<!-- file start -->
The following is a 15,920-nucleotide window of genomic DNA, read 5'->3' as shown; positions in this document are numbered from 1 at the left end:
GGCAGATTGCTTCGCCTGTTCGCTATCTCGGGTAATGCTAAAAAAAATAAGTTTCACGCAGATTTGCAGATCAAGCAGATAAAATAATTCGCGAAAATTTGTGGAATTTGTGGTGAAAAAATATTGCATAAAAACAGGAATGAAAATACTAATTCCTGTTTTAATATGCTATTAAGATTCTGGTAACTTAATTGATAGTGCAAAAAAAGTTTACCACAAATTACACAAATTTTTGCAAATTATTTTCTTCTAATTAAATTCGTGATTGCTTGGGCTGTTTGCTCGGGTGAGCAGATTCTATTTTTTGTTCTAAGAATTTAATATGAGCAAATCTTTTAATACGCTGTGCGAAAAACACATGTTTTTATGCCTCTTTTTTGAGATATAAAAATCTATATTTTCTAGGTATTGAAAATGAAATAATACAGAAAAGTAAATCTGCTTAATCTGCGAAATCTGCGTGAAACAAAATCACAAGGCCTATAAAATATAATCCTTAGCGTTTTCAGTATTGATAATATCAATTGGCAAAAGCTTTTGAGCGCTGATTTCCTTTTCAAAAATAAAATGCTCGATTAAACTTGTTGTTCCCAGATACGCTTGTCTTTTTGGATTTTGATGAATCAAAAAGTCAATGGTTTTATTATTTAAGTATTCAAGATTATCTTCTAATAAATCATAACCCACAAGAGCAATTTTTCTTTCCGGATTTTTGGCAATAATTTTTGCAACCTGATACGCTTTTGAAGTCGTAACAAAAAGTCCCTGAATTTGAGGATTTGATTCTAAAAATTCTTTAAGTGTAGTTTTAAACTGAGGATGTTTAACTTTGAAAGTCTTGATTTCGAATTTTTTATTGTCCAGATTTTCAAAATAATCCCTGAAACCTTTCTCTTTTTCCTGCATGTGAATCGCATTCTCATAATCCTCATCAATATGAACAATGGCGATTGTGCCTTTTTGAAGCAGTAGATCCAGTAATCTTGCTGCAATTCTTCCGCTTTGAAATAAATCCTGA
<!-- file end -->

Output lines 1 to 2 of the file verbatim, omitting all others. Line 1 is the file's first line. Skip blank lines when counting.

The following is a 15,920-nucleotide window of genomic DNA, read 5'->3' as shown; positions in this document are numbered from 1 at the left end:
GGCAGATTGCTTCGCCTGTTCGCTATCTCGGGTAATGCTAAAAAAAATAAGTTTCACGCAGATTTGCAGATCAAGCAGATAAAATAATTCGCGAAAATTTGTGGAATTTGTGGTGAAAAAATATTGCATAAAAACAGGAATGAAAATACTAATTCCTGTTTTAATATGCTATTAAGATTCTGGTAACTTAATTGATAGTGCAAAAAAAGTTTACCACAAATTACACAAATTTTTGCAAATTATTTTCTTCTAATTAAATTCGTGATTGCTTGGGCTGTTTGCTCGGGTGAGCAGATTCTATTTTTTGTTCTAAGAATTTAATATGAGCAAATCTTTTAATACGCTGTGCGAAAAACACATGTTTTTATGCCTCTTTTTTGAGATATAAAAATCTATATTTTCTAGGTATTGAAAATGAAATAATACAGAAAAGTAAATCTGCTTAATCTGCGAAATCTGCGTGAAACAAAATCACAAGGCCTATAAAATATAATCCTTAGCGTTTTCAGTATTGATAATATCAATTGGCAAAAGCTTTTGAGCGCTGATTTCCTTTTCAAAAATAAAATGCTCGATTAAACTTGTTGTTCCCAGATACGCTTGTCTTTTTGGATTTTGATGAATCAAAAAGTCAATGGTTTTATTATTTAAGTATTCAAGATTATCTTCTAATAAATCATAACCCACAAGAGCAATTTTTCTTTCCGGATTTTTGGCAATAATTTTTGCAACCTGATACGCTTTTGAAGTCGTAACAAAAAGTCCCTGAATTTGAGGATTTGATTCTAAAAATTCTTTAAGTGTAGTTTTAAACTGAGGATGTTTAACTTTGAAAGTCTTGATTTCGAATTTTTTATTGTCCAGATTTTCAAAATAATCCCTGAAACCTTTCTCTTTTTCCTGCATGTGAATCGCATTCTCATAATCCTCATCAATATGAACAATGGCGATTGTGCCTTTTTGAAGCAGTAGATCCAGTAATCTTGCTGCAATTCTTCCGCTTTGAAATAAATCCTGA